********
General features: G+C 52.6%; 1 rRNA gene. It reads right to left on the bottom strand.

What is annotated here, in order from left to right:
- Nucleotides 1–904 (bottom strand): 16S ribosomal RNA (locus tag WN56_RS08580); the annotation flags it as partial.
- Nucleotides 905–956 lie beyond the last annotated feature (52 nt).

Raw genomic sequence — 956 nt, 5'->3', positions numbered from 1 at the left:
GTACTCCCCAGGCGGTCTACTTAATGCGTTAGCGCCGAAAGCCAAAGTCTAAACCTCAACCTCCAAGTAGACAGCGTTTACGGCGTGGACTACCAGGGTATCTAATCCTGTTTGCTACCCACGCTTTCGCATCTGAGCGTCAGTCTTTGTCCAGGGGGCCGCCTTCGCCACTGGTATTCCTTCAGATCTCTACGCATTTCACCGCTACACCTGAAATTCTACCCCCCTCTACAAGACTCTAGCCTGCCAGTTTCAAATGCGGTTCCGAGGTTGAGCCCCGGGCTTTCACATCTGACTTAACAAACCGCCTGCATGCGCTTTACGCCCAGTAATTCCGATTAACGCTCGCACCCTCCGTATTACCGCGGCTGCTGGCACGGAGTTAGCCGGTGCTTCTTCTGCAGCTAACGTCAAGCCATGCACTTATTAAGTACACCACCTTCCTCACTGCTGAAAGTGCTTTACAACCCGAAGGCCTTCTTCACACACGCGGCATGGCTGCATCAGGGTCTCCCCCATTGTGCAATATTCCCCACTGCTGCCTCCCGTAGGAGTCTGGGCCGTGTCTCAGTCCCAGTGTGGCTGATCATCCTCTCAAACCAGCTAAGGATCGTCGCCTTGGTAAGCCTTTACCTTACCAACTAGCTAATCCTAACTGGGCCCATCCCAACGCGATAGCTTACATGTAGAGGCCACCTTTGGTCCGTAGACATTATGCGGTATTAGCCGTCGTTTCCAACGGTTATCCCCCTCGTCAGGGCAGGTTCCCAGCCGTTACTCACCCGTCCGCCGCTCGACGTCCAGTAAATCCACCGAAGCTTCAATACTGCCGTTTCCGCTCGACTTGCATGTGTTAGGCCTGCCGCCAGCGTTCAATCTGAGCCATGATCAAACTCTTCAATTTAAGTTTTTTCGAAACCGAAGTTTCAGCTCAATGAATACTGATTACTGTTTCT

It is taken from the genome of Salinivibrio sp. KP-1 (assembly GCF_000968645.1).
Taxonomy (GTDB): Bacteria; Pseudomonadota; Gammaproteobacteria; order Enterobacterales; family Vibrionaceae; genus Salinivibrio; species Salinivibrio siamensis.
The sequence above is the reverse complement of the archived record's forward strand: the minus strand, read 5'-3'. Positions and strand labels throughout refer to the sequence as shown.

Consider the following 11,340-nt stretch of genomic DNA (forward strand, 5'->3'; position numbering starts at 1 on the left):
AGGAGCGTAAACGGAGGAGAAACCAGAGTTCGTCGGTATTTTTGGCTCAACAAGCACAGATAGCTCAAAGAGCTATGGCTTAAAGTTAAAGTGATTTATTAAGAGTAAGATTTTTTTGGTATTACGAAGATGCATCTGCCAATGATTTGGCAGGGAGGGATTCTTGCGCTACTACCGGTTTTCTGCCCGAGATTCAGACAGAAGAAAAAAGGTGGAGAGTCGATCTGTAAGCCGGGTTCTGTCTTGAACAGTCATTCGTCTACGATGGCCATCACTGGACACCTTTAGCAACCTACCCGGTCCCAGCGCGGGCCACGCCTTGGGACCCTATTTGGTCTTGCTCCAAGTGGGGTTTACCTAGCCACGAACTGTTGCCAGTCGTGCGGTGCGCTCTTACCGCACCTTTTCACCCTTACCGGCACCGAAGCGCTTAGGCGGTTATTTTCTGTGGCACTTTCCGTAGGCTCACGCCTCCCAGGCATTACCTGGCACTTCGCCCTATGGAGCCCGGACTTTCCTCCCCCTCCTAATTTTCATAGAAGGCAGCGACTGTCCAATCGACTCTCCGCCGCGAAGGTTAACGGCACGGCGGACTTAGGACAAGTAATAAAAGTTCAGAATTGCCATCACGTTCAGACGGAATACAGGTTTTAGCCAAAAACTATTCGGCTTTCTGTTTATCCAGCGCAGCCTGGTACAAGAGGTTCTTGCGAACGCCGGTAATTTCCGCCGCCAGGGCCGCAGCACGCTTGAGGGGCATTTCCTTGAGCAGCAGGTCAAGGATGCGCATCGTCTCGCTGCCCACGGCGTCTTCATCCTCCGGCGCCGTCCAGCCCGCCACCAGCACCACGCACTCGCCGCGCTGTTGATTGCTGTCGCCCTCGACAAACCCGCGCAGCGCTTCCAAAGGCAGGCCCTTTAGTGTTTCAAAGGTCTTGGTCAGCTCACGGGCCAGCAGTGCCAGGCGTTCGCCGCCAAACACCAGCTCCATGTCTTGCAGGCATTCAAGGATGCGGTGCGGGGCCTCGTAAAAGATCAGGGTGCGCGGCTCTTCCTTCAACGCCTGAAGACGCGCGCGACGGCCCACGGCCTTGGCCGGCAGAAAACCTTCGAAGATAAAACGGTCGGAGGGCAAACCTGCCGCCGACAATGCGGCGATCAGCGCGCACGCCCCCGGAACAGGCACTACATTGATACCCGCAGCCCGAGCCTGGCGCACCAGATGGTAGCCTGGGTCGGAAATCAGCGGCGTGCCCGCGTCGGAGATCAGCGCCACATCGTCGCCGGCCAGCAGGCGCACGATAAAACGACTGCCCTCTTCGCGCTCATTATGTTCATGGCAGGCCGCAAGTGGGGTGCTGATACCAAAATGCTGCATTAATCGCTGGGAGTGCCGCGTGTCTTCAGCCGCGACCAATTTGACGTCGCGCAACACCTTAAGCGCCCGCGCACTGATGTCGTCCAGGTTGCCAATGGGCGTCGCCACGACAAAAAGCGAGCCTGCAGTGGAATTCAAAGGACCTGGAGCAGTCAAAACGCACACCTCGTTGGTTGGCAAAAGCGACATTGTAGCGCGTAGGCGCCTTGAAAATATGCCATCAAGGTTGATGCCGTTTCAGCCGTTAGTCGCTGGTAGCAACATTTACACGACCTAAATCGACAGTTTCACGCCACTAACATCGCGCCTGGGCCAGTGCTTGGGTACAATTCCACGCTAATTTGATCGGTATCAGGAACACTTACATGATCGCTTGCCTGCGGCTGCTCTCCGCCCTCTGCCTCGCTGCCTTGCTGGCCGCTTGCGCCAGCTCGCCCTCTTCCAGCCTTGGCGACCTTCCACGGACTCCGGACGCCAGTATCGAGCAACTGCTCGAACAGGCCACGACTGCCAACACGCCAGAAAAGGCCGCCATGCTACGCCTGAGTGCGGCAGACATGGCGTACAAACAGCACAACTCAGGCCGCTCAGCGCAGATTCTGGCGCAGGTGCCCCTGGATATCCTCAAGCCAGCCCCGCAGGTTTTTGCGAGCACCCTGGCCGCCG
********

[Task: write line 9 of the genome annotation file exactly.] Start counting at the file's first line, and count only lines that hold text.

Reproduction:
The sequence above is the reverse complement of the archived record's forward strand: the minus strand, read 5'-3'. Positions and strand labels throughout refer to the sequence as shown.